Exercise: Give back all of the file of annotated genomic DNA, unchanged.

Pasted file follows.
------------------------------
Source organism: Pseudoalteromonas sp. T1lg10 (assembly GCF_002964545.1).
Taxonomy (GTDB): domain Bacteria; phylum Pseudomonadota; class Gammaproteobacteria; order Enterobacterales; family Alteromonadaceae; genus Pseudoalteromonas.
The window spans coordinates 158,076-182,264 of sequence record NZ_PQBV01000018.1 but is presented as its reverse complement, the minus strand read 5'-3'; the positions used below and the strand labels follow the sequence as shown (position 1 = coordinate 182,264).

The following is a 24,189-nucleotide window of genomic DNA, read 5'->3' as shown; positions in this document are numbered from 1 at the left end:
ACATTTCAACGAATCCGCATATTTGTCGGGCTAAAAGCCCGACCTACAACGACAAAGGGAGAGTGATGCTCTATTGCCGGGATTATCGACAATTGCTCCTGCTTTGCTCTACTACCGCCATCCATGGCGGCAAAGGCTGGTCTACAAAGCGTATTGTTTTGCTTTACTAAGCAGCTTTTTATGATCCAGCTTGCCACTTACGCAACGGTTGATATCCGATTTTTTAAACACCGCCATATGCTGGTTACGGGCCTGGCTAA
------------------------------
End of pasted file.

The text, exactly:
Source organism: Pseudoalteromonas sp. T1lg10 (assembly GCF_002964545.1).
Taxonomy (GTDB): domain Bacteria; phylum Pseudomonadota; class Gammaproteobacteria; order Enterobacterales; family Alteromonadaceae; genus Pseudoalteromonas.
The window spans coordinates 158,076-182,264 of sequence record NZ_PQBV01000018.1 but is presented as its reverse complement, the minus strand read 5'-3'; the positions used below and the strand labels follow the sequence as shown (position 1 = coordinate 182,264).

The following is a 24,189-nucleotide window of genomic DNA, read 5'->3' as shown; positions in this document are numbered from 1 at the left end:
ACATTTCAACGAATCCGCATATTTGTCGGGCTAAAAGCCCGACCTACAACGACAAAGGGAGAGTGATGCTCTATTGCCGGGATTATCGACAATTGCTCCTGCTTTGCTCTACTACCGCCATCCATGGCGGCAAAGGCTGGTCTACAAAGCGTATTGTTTTGCTTTACTAAGCAGCTTTTTATGATCCAGCTTGCCACTTACGCAACGGTTGATATCCGATTTTTTAAACACCGCCATATGCTGGTTACGGGCCTGGCTAA